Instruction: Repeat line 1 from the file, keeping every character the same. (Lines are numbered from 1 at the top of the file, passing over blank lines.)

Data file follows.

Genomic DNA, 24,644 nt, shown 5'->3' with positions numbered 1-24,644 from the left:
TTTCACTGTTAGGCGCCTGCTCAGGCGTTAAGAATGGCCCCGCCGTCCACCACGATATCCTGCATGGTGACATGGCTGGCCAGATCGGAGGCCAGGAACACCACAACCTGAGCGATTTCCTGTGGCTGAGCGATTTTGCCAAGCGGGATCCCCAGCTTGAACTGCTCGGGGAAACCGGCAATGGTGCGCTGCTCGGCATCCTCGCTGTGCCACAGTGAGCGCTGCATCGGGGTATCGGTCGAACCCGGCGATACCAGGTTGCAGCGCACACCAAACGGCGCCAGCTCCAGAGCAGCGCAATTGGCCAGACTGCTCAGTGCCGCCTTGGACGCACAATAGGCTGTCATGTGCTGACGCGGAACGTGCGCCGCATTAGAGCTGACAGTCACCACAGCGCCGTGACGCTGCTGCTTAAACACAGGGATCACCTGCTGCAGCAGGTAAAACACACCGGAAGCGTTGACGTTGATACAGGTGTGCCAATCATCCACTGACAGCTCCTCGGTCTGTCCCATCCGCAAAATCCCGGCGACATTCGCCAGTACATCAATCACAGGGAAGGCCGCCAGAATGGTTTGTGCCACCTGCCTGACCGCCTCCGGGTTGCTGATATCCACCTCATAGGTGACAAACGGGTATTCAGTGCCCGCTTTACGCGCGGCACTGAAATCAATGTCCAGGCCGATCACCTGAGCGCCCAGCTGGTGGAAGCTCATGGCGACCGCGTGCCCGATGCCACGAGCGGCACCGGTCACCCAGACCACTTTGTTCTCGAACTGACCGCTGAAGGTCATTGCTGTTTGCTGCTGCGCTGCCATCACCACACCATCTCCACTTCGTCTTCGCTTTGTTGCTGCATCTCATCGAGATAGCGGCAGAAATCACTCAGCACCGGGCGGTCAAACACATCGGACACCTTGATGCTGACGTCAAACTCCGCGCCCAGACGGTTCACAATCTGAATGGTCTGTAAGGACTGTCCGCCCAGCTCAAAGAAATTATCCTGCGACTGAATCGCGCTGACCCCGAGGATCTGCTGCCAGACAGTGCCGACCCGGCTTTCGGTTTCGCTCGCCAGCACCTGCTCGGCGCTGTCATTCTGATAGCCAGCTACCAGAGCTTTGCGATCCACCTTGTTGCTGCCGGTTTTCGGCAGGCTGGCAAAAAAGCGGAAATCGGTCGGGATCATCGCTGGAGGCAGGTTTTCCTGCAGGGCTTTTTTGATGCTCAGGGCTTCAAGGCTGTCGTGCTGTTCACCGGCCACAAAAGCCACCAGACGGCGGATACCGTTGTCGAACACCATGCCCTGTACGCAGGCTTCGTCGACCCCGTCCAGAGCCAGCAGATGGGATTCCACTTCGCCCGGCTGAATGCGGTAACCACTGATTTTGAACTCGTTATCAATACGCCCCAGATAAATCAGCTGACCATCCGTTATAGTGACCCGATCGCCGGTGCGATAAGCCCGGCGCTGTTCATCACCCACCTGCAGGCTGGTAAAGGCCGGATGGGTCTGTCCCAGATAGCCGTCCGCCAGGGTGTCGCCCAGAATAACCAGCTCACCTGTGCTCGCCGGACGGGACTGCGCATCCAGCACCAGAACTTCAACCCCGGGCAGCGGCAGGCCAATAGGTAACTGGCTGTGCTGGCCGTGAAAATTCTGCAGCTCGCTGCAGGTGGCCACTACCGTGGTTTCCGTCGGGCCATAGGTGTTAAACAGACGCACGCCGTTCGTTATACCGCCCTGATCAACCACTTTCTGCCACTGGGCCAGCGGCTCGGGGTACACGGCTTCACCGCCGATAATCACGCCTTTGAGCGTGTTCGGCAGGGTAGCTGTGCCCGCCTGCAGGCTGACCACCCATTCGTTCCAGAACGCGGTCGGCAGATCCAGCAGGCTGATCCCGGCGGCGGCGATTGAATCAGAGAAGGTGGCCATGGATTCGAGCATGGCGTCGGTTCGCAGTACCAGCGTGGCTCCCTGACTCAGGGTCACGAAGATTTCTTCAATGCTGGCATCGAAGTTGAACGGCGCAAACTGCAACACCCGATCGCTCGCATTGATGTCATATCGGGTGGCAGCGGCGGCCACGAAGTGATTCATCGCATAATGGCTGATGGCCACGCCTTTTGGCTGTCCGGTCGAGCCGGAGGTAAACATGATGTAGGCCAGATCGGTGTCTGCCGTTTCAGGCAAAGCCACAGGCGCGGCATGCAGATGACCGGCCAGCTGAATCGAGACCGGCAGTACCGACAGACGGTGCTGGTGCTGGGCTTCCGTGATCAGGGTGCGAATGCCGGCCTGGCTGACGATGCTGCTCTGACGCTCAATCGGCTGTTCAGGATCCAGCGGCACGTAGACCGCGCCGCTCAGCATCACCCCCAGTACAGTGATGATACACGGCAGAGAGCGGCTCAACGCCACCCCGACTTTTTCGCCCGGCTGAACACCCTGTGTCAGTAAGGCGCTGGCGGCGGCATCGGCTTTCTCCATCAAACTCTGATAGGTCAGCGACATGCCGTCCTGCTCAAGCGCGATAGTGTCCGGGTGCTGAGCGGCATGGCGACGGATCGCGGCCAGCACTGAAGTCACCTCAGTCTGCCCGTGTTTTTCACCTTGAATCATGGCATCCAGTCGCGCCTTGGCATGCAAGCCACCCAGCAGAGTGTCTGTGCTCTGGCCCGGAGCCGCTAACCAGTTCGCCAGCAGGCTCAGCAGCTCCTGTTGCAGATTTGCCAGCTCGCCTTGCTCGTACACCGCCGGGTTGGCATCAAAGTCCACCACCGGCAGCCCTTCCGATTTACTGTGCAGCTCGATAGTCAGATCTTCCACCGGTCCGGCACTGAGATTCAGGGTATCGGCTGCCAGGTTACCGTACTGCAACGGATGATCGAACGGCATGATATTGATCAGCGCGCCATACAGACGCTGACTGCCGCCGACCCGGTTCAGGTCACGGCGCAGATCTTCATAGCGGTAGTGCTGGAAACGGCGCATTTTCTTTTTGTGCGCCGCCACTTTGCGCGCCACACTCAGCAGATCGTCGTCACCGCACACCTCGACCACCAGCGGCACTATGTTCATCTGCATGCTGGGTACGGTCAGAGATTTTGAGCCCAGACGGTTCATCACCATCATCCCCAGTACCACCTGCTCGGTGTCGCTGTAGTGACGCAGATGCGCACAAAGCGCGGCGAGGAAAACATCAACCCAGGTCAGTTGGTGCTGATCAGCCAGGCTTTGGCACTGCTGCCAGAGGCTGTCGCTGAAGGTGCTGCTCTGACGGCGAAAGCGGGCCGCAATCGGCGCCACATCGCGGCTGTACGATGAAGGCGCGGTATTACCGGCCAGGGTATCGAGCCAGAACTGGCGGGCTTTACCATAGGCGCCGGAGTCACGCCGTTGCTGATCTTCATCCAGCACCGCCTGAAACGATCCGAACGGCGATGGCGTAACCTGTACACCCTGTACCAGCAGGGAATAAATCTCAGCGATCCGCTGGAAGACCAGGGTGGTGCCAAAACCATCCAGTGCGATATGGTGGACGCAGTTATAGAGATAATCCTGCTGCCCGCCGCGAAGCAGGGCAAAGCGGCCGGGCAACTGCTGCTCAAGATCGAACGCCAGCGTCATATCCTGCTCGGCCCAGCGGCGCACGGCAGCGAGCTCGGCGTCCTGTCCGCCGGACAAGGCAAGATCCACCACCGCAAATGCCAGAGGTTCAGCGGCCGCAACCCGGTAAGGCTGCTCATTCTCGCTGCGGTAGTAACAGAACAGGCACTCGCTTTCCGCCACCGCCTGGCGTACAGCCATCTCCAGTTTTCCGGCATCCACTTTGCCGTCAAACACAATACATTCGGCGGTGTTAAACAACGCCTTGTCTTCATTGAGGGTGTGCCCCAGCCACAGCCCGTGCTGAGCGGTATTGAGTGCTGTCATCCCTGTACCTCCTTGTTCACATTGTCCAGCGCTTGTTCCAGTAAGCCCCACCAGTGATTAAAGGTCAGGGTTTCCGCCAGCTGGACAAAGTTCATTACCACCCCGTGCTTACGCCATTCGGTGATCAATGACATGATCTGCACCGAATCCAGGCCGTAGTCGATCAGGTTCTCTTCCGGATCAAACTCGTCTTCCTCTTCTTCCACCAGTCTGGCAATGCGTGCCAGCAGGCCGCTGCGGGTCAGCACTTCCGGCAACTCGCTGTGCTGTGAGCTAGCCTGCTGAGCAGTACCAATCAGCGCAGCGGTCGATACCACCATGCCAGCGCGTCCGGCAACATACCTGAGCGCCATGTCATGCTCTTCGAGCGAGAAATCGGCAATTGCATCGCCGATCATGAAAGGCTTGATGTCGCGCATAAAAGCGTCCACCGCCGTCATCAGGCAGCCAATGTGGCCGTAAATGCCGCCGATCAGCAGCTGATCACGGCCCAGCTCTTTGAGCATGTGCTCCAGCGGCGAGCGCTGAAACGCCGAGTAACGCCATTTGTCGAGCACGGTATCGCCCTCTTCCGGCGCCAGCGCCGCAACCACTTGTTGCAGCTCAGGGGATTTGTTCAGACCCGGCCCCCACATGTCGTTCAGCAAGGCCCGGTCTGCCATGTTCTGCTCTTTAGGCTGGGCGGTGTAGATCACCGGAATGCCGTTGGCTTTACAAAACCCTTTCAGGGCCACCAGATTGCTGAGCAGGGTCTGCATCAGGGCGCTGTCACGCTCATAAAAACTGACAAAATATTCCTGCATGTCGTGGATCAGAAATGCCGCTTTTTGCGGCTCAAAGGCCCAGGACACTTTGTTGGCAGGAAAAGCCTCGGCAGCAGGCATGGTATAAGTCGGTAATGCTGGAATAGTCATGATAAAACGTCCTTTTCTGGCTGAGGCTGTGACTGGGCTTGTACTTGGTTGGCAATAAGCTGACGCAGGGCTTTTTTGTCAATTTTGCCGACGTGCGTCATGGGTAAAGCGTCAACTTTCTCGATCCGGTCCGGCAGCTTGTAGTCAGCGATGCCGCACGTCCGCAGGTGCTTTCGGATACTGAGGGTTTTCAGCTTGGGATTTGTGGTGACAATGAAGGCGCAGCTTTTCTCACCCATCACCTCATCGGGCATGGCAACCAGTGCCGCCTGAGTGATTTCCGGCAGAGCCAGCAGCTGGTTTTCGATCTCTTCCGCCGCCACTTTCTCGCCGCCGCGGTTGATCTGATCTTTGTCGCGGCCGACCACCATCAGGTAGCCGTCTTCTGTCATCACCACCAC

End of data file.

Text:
Genomic DNA, 24,644 nt, shown 5'->3' with positions numbered 1-24,644 from the left: